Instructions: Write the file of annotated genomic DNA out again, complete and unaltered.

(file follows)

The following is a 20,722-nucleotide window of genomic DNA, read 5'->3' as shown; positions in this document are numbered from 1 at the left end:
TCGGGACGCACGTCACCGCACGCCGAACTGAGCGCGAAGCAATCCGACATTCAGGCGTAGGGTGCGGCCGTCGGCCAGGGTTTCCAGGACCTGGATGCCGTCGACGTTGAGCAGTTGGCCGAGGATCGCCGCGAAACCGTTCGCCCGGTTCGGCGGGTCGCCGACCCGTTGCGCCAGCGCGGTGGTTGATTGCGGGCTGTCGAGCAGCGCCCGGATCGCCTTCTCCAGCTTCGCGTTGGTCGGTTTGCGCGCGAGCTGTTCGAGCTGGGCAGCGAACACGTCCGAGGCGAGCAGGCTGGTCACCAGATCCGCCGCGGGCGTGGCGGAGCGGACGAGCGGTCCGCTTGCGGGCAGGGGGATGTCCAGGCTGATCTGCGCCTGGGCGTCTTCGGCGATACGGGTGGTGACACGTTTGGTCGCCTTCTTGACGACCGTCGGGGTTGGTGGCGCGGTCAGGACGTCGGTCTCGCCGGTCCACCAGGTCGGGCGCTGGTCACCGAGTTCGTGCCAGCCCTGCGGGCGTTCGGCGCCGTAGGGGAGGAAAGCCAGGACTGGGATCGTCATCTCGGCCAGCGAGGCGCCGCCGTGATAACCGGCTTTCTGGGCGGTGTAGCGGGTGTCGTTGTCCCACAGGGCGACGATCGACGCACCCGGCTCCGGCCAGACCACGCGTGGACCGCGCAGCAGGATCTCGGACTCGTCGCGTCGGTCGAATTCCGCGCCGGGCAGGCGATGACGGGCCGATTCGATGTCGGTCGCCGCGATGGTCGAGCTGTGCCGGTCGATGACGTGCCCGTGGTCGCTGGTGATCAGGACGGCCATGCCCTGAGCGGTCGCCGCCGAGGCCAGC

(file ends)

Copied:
The following is a 20,722-nucleotide window of genomic DNA, read 5'->3' as shown; positions in this document are numbered from 1 at the left end:
TCGGGACGCACGTCACCGCACGCCGAACTGAGCGCGAAGCAATCCGACATTCAGGCGTAGGGTGCGGCCGTCGGCCAGGGTTTCCAGGACCTGGATGCCGTCGACGTTGAGCAGTTGGCCGAGGATCGCCGCGAAACCGTTCGCCCGGTTCGGCGGGTCGCCGACCCGTTGCGCCAGCGCGGTGGTTGATTGCGGGCTGTCGAGCAGCGCCCGGATCGCCTTCTCCAGCTTCGCGTTGGTCGGTTTGCGCGCGAGCTGTTCGAGCTGGGCAGCGAACACGTCCGAGGCGAGCAGGCTGGTCACCAGATCCGCCGCGGGCGTGGCGGAGCGGACGAGCGGTCCGCTTGCGGGCAGGGGGATGTCCAGGCTGATCTGCGCCTGGGCGTCTTCGGCGATACGGGTGGTGACACGTTTGGTCGCCTTCTTGACGACCGTCGGGGTTGGTGGCGCGGTCAGGACGTCGGTCTCGCCGGTCCACCAGGTCGGGCGCTGGTCACCGAGTTCGTGCCAGCCCTGCGGGCGTTCGGCGCCGTAGGGGAGGAAAGCCAGGACTGGGATCGTCATCTCGGCCAGCGAGGCGCCGCCGTGATAACCGGCTTTCTGGGCGGTGTAGCGGGTGTCGTTGTCCCACAGGGCGACGATCGACGCACCCGGCTCCGGCCAGACCACGCGTGGACCGCGCAGCAGGATCTCGGACTCGTCGCGTCGGTCGAATTCCGCGCCGGGCAGGCGATGACGGGCCGATTCGATGTCGGTCGCCGCGATGGTCGAGCTGTGCCGGTCGATGACGTGCCCGTGGTCGCTGGTGATCAGGACGGCCATGCCCTGAGCGGTCGCCGCCGAGGCCAGC